GC Review: 'Madden NFL 12'
By BY GABE SEMENZA - GSEMENZA@VICAD.COM
Sept. 2, 2011 at 4:02 a.m.
Even if the National Football League season starts late, you're guaranteed one guilty pleasure late this summer: The release of the new Madden NFL video game.
Each year since 1990, EA Sports has released a new version of the popular football franchise. This year, developers focused on significant upgrades to presentation and graphics, as well as a new collision system, advanced defensive AI, custom playbooks and more.
That said, what can we expect?
EA will unveil a revamped pregame package, including authentic player entrances for all 32 teams. Diehard football fans will appreciate the details: team-specific mascots, cheerleaders and celebrations. Cowboys fans should love the Miller Light Club, which the guys jog through before each game in the new stadium.
I'll spare you the technical details. Nothing says football like a discussion of linear lighting, right?
That said, "Madden NFL 12" employs technology new to it that, according to photos I've seen, makes the game appear richer, more life-like and thus more engrossing. Games will look like real HD broadcasts.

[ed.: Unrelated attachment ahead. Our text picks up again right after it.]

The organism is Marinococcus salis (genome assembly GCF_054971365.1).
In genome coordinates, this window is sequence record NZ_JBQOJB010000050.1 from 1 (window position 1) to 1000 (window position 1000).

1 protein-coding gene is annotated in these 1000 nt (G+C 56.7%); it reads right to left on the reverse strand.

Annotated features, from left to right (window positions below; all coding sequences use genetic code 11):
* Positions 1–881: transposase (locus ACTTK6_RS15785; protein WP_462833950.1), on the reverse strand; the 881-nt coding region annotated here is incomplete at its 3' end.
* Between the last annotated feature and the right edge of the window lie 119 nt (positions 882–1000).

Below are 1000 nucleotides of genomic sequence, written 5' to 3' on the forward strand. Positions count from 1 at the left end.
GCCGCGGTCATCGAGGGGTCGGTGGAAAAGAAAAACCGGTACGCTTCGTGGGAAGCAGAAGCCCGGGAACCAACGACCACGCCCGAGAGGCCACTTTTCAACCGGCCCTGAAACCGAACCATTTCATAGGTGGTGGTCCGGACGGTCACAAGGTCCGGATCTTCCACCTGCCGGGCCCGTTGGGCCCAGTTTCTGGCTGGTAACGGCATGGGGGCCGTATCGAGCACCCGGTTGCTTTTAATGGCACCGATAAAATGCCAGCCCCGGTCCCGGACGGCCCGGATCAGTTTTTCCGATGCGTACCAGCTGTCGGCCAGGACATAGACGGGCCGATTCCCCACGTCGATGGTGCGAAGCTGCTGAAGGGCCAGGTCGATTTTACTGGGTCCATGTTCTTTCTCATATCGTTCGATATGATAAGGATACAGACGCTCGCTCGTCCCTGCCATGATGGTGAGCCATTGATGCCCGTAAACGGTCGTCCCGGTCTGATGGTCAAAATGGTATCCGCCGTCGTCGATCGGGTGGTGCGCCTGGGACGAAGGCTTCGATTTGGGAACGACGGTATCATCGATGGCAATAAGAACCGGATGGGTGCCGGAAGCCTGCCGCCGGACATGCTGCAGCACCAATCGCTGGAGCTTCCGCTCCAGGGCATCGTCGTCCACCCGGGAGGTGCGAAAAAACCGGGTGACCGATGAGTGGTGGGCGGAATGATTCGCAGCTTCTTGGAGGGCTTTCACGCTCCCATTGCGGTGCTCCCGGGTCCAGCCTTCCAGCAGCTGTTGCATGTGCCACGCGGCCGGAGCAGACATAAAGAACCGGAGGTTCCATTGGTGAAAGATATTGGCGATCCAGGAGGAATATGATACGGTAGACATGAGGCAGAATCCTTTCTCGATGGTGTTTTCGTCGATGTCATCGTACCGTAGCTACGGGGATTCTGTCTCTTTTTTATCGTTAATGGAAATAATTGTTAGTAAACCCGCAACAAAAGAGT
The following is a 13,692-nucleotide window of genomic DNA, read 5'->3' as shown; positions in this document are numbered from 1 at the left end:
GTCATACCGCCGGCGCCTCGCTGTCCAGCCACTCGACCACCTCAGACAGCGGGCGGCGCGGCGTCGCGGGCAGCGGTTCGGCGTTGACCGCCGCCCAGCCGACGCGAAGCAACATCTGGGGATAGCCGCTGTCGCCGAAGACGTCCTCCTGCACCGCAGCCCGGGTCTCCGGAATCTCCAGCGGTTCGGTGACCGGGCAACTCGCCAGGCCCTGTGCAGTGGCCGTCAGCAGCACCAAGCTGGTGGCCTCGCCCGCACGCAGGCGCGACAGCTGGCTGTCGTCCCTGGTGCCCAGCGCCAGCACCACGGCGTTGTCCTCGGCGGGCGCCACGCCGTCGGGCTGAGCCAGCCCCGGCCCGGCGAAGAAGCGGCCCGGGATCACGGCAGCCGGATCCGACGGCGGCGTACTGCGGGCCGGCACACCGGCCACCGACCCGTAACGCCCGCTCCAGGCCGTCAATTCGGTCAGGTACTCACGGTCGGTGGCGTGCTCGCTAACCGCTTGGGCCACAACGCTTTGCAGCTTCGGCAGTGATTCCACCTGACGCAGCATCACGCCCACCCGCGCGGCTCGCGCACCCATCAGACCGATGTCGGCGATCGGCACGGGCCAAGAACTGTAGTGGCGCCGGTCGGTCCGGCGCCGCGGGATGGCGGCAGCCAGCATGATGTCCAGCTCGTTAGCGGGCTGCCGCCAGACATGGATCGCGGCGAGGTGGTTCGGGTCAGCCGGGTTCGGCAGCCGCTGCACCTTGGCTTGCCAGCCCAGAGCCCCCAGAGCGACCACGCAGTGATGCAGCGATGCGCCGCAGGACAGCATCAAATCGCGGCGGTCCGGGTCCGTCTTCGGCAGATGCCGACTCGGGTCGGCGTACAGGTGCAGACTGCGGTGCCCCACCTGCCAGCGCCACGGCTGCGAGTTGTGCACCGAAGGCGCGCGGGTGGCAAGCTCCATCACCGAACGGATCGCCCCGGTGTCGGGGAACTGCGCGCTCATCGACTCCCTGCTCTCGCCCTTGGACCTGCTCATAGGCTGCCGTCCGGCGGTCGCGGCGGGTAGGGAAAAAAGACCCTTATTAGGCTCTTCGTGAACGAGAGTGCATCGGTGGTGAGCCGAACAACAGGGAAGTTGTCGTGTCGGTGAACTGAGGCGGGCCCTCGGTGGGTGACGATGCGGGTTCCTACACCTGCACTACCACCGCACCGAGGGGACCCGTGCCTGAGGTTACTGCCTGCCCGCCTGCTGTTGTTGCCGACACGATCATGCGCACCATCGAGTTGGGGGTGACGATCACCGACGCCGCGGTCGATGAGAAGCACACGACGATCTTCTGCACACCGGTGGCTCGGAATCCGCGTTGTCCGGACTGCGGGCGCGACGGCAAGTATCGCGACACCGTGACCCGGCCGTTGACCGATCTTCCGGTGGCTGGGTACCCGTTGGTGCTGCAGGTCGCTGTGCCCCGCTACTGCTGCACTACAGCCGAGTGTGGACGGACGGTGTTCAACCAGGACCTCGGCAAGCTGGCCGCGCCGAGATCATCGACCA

One clever touch I love: During afternoon games, the sun moves real-time across the sky and casts appropriate shadows within an open stadium. As winter in the real world
progresses, days in the video game shorten.
Much work seems to have been done on player proportions and physics. Everything and everyone will be true to scale and move like the real-life counterparts.
Video game Tony Romo will look more like the real Romo. Mike Vick will run like Mike Vick. And the Dallas Cowboys offensive line will fold like a wet sieve.
Attention to detail will likely catch your eye. From quarterback flak jackets, to the green dot on helmets and even uniform wrinkles, EA populated the game with the particulars you see on Sunday.
EA's staffers studied with CBS Sports inside the production truck, the company reports. The fruits appear to be a more accurate broadcast.
New camera locations, virtual director logic and broadcast graphics designed by the people who create for ESPN should help to immerse gamers into the action.
I, for one, am excited about this year's upgrades. A great game experience will dull the sting of the NFL lockout, especially if it continues beyond late summer.